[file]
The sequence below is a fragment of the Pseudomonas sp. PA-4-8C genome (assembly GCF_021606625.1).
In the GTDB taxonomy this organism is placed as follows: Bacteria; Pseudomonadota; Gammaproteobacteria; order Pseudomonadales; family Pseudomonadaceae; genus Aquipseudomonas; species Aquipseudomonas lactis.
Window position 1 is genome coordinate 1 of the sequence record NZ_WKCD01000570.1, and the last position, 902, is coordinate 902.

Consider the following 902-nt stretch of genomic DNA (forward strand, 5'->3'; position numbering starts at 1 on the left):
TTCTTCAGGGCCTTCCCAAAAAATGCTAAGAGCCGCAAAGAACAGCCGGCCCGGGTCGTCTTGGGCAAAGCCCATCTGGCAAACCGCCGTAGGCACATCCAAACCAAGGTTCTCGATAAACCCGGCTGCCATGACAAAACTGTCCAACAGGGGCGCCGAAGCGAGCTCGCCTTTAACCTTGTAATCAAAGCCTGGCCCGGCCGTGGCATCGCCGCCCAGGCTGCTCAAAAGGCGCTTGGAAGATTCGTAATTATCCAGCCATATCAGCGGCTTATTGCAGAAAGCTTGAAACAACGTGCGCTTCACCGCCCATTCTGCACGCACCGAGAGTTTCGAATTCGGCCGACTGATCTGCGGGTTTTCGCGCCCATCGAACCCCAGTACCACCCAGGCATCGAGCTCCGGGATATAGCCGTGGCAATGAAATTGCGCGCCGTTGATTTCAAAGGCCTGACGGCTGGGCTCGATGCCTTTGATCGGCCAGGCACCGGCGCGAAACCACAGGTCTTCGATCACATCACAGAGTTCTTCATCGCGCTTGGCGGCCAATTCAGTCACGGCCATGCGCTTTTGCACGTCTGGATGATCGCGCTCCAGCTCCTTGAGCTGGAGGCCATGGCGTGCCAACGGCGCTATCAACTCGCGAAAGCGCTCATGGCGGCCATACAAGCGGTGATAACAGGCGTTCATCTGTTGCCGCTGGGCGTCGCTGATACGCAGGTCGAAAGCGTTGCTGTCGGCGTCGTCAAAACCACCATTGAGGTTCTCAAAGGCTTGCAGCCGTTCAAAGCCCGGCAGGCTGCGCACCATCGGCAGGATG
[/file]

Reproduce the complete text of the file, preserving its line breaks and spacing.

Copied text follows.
The sequence below is a fragment of the Pseudomonas sp. PA-4-8C genome (assembly GCF_021606625.1).
In the GTDB taxonomy this organism is placed as follows: Bacteria; Pseudomonadota; Gammaproteobacteria; order Pseudomonadales; family Pseudomonadaceae; genus Aquipseudomonas; species Aquipseudomonas lactis.
Window position 1 is genome coordinate 1 of the sequence record NZ_WKCD01000570.1, and the last position, 902, is coordinate 902.

Consider the following 902-nt stretch of genomic DNA (forward strand, 5'->3'; position numbering starts at 1 on the left):
TTCTTCAGGGCCTTCCCAAAAAATGCTAAGAGCCGCAAAGAACAGCCGGCCCGGGTCGTCTTGGGCAAAGCCCATCTGGCAAACCGCCGTAGGCACATCCAAACCAAGGTTCTCGATAAACCCGGCTGCCATGACAAAACTGTCCAACAGGGGCGCCGAAGCGAGCTCGCCTTTAACCTTGTAATCAAAGCCTGGCCCGGCCGTGGCATCGCCGCCCAGGCTGCTCAAAAGGCGCTTGGAAGATTCGTAATTATCCAGCCATATCAGCGGCTTATTGCAGAAAGCTTGAAACAACGTGCGCTTCACCGCCCATTCTGCACGCACCGAGAGTTTCGAATTCGGCCGACTGATCTGCGGGTTTTCGCGCCCATCGAACCCCAGTACCACCCAGGCATCGAGCTCCGGGATATAGCCGTGGCAATGAAATTGCGCGCCGTTGATTTCAAAGGCCTGACGGCTGGGCTCGATGCCTTTGATCGGCCAGGCACCGGCGCGAAACCACAGGTCTTCGATCACATCACAGAGTTCTTCATCGCGCTTGGCGGCCAATTCAGTCACGGCCATGCGCTTTTGCACGTCTGGATGATCGCGCTCCAGCTCCTTGAGCTGGAGGCCATGGCGTGCCAACGGCGCTATCAACTCGCGAAAGCGCTCATGGCGGCCATACAAGCGGTGATAACAGGCGTTCATCTGTTGCCGCTGGGCGTCGCTGATACGCAGGTCGAAAGCGTTGCTGTCGGCGTCGTCAAAACCACCATTGAGGTTCTCAAAGGCTTGCAGCCGTTCAAAGCCCGGCAGGCTGCGCACCATCGGCAGGATG